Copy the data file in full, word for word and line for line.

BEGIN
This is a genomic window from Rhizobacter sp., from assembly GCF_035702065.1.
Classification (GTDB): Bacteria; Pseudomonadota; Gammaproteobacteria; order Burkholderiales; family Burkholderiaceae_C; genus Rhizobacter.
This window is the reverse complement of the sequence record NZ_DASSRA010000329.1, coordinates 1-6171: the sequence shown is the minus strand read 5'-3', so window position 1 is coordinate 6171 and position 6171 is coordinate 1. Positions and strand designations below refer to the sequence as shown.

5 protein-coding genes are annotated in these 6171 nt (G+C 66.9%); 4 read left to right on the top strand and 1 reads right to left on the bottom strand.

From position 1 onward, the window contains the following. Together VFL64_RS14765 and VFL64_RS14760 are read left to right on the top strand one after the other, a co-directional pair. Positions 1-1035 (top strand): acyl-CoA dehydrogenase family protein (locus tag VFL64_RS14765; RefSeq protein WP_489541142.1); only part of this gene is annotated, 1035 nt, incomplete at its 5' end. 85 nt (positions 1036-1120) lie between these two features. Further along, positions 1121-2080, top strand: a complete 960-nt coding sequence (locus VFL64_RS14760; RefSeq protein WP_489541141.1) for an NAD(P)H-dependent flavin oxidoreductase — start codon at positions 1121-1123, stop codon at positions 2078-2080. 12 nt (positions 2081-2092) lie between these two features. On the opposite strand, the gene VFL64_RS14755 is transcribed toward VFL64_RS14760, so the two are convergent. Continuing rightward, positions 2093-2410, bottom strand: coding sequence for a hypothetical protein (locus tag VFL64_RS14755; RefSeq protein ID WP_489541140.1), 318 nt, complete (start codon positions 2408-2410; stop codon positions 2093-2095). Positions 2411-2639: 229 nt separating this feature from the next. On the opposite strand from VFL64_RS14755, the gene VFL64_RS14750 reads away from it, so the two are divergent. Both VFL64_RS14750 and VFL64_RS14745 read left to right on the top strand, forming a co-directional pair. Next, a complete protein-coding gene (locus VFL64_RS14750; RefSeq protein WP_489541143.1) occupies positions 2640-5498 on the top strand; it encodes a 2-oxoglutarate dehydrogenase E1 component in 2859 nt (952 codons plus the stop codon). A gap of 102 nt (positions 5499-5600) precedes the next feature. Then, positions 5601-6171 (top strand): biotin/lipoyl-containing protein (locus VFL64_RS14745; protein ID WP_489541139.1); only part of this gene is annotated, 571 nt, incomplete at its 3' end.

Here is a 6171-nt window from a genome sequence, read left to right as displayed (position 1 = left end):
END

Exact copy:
This is a genomic window from Rhizobacter sp., from assembly GCF_035702065.1.
Classification (GTDB): Bacteria; Pseudomonadota; Gammaproteobacteria; order Burkholderiales; family Burkholderiaceae_C; genus Rhizobacter.
This window is the reverse complement of the sequence record NZ_DASSRA010000329.1, coordinates 1-6171: the sequence shown is the minus strand read 5'-3', so window position 1 is coordinate 6171 and position 6171 is coordinate 1. Positions and strand designations below refer to the sequence as shown.

5 protein-coding genes are annotated in these 6171 nt (G+C 66.9%); 4 read left to right on the top strand and 1 reads right to left on the bottom strand.

From position 1 onward, the window contains the following. Together VFL64_RS14765 and VFL64_RS14760 are read left to right on the top strand one after the other, a co-directional pair. Positions 1-1035 (top strand): acyl-CoA dehydrogenase family protein (locus tag VFL64_RS14765; RefSeq protein WP_489541142.1); only part of this gene is annotated, 1035 nt, incomplete at its 5' end. 85 nt (positions 1036-1120) lie between these two features. Further along, positions 1121-2080, top strand: a complete 960-nt coding sequence (locus VFL64_RS14760; RefSeq protein WP_489541141.1) for an NAD(P)H-dependent flavin oxidoreductase — start codon at positions 1121-1123, stop codon at positions 2078-2080. 12 nt (positions 2081-2092) lie between these two features. On the opposite strand, the gene VFL64_RS14755 is transcribed toward VFL64_RS14760, so the two are convergent. Continuing rightward, positions 2093-2410, bottom strand: coding sequence for a hypothetical protein (locus tag VFL64_RS14755; RefSeq protein ID WP_489541140.1), 318 nt, complete (start codon positions 2408-2410; stop codon positions 2093-2095). Positions 2411-2639: 229 nt separating this feature from the next. On the opposite strand from VFL64_RS14755, the gene VFL64_RS14750 reads away from it, so the two are divergent. Both VFL64_RS14750 and VFL64_RS14745 read left to right on the top strand, forming a co-directional pair. Next, a complete protein-coding gene (locus VFL64_RS14750; RefSeq protein WP_489541143.1) occupies positions 2640-5498 on the top strand; it encodes a 2-oxoglutarate dehydrogenase E1 component in 2859 nt (952 codons plus the stop codon). A gap of 102 nt (positions 5499-5600) precedes the next feature. Then, positions 5601-6171 (top strand): biotin/lipoyl-containing protein (locus VFL64_RS14745; protein ID WP_489541139.1); only part of this gene is annotated, 571 nt, incomplete at its 3' end.

Here is a 6171-nt window from a genome sequence, read left to right as displayed (position 1 = left end):